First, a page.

Some time ago, I interacted with these issues personally. I was seated with my computer in the midst of a sprawling fitness lobby. Out of nowhere, a young college age student walked up to my table and sat down, fully aware that his actions had obviously startled me. He looked into my eyes with a penetrating gaze—one which was clearly intended to start a conversation. Then shifting his sights rapidly in both directions, he launched into a series of introductory questions.


“Why exactly do you believe in Christianity?” he asked me. His curiosity had been stirred as I described for him my vocation. “There doesn’t seem to be any good reason to believe in the Bible, particularly because of our lack of solid evidence.” Emboldened, he continued, “And how could we prove the gospels? Christians don’t typically offer skeptics reasonable answers. That is in fact why I am no longer a Christian. I simply can’t receive such stories based on nothing but blind acceptance.”


Listening to his problems, I began to grasp the issues. For each of his queries could actually be fully addressed. Through drawing upon current Life of Jesus scholarship, many, if not most, of his doubts could be resolved. As noted atheist Bible scholar, Bart Ehrman has written: “there is historical information in the gospels….[Hence] whatever else you might think about the books of the Bible—whether you believe in them or not...they are still books.” [6]    


I therefore proceeded to lay out my basic evidence. I offered to the young man a simple case for the resurrection. For the idea that we don’t possess a single trace of solid evidence is a relatively recent notion, and a dubious one at that. Returning to Bart Ehrman: “The fact that [the Gospels]...[are] documents of faith has no bearing on...whether [they] can...be used for historical purpose.” [7] Quite to the contrary, through examining the gospels using scholarly standards, the case for the resurrection winds up looking fairly impressive.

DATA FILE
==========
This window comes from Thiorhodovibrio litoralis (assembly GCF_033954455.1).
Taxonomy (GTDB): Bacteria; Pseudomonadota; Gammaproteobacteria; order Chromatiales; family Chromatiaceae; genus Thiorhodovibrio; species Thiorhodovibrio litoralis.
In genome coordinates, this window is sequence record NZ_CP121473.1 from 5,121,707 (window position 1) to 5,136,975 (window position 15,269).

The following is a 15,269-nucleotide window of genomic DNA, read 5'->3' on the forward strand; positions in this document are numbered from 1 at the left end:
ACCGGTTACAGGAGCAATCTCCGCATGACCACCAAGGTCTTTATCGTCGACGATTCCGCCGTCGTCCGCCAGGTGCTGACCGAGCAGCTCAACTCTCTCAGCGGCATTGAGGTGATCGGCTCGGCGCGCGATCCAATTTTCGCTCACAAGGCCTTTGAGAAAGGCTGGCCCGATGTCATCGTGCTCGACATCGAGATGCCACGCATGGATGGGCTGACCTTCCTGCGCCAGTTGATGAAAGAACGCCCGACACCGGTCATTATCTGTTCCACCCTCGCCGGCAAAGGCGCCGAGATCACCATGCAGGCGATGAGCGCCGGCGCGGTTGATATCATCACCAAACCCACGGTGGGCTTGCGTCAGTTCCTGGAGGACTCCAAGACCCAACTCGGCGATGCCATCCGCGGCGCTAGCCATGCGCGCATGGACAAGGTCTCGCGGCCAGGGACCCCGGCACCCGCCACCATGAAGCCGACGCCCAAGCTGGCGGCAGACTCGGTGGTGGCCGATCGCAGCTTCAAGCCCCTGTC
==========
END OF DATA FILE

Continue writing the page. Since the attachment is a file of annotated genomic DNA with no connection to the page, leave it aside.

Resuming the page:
Demonstrating this, however, depends upon a key assumption—namely, we don’t need to refute every “Easter Objection.” In fact, doing so would be practically logically equivalent to assuming that skepticism is right and that Jesus has not risen. Experts in Argument Theory recognize that this is a logical fallacy, which has been technically referred to as petitio principii (i.e. "begging the question"). Skeptics who thus debate along these worn familiar lines become guilty of assuming the conclusions of their arguments.  


The chief defender of this insight is American philosopher, Peter Klein. He is a retired professor of philosophy from the University of Rutgers (1981-2016). Critiquing our commonest models for motivating skeptical doubt, Klein denotes one of the foremost errors in all of philosophical inquiry. Referring to it as the “Eliminate All Contraries First Principle,” Klein shows why adopting this rule inevitably leads to doubt. [8] In so doing, he proves convincingly that administering this test results in conclusions which virtually insure our disbelief.